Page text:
“I do a lot of things very quietly. I’m pretty good at B&E, actually.” His smile had vanished and he was really looking at her again. “You really want me to advise you?”
“I’ve just been handed an Ellehemaei several times older than me, at a guess. You know things I don’t. You’ve have had to have been living in a box to not know more than I do.”
She didn’t miss his twitch, but she didn’t think he wanted her to see it, so she ignored it.
“You’re not gonna lose face, having your Bond Servant tell you want to do?” He was holding himself very still in his chair. Not like he was afraid, she thought, but maybe like he didn’t know if he moved, if he could stop moving.
“There’s a difference between telling me what to do and advising me. And mostly, we’re family, my crew. The good sort, not like my cousins. If I have you giving me advice, they’re going to think it’s cool.” She set her hand on his knee and watched how he went even more still.“Okay,” she said, more quietly. She stood up and locked her door, then throw up a complex Working that meant that nothing short of a bomb was getting into her room – or out of it. “I think we need to have a more important conversation first.”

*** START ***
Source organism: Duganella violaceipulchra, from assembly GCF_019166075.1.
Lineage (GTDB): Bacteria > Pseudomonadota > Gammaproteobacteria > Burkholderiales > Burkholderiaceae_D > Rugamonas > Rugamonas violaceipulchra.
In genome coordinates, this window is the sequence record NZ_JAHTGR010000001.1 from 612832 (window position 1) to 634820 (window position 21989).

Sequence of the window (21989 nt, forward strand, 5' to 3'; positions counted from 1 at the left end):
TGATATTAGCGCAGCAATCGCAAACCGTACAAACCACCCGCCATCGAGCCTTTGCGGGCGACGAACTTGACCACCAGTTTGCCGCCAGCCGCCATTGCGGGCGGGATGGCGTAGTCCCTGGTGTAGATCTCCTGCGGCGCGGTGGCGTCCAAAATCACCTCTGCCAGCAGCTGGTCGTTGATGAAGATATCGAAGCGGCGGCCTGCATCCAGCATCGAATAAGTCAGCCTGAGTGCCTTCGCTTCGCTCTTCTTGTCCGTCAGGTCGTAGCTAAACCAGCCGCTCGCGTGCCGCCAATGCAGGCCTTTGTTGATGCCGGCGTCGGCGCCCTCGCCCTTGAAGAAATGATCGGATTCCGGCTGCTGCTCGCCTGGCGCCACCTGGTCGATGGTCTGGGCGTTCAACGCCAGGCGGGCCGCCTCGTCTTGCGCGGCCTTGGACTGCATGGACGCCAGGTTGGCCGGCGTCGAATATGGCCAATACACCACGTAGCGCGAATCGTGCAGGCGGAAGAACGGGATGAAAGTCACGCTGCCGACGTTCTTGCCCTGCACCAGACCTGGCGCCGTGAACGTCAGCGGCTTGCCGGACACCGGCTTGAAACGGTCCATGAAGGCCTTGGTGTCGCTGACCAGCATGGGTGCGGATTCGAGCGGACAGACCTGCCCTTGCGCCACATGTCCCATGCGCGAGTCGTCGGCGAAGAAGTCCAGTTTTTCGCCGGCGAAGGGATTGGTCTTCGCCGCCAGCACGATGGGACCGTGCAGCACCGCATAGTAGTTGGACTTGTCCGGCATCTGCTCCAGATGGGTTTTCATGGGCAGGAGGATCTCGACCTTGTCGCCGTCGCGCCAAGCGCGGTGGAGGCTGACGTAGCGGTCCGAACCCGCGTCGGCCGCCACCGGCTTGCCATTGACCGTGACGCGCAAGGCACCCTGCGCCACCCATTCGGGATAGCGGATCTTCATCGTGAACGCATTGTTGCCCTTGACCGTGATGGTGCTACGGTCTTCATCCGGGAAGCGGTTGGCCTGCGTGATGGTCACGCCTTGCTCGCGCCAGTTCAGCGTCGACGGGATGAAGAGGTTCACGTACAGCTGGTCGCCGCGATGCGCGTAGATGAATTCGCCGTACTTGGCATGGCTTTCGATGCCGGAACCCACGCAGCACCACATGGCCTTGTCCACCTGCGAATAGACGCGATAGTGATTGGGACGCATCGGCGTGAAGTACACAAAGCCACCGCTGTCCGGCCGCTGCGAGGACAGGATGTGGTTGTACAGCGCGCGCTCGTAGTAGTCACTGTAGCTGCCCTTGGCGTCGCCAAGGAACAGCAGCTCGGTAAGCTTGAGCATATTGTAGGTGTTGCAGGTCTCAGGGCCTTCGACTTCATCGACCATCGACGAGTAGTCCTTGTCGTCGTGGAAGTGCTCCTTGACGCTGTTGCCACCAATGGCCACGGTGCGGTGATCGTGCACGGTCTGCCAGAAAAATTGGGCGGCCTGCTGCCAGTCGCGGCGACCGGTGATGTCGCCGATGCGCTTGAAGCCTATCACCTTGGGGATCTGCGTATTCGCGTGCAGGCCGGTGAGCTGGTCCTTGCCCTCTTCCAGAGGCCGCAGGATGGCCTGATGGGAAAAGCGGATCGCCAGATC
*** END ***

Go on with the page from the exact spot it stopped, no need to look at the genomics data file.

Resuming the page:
“More important than what you want to do with me? I’d like to know what I’m going to be doing for the next six years.” He stood up, then, as she closed the distance between them, sat back down again.
“What’ve you been doing for the last six years?” Damnit, no, she was letting him distract her. Well, maybe he needed to say it.
His face shut down.
“You going to order me to tell you?”
“Not yet. So. I don’t get to know what you did for the last six years and you want to know what you’re going to be doing for the next six. So. Advice and back-up, until I know more.”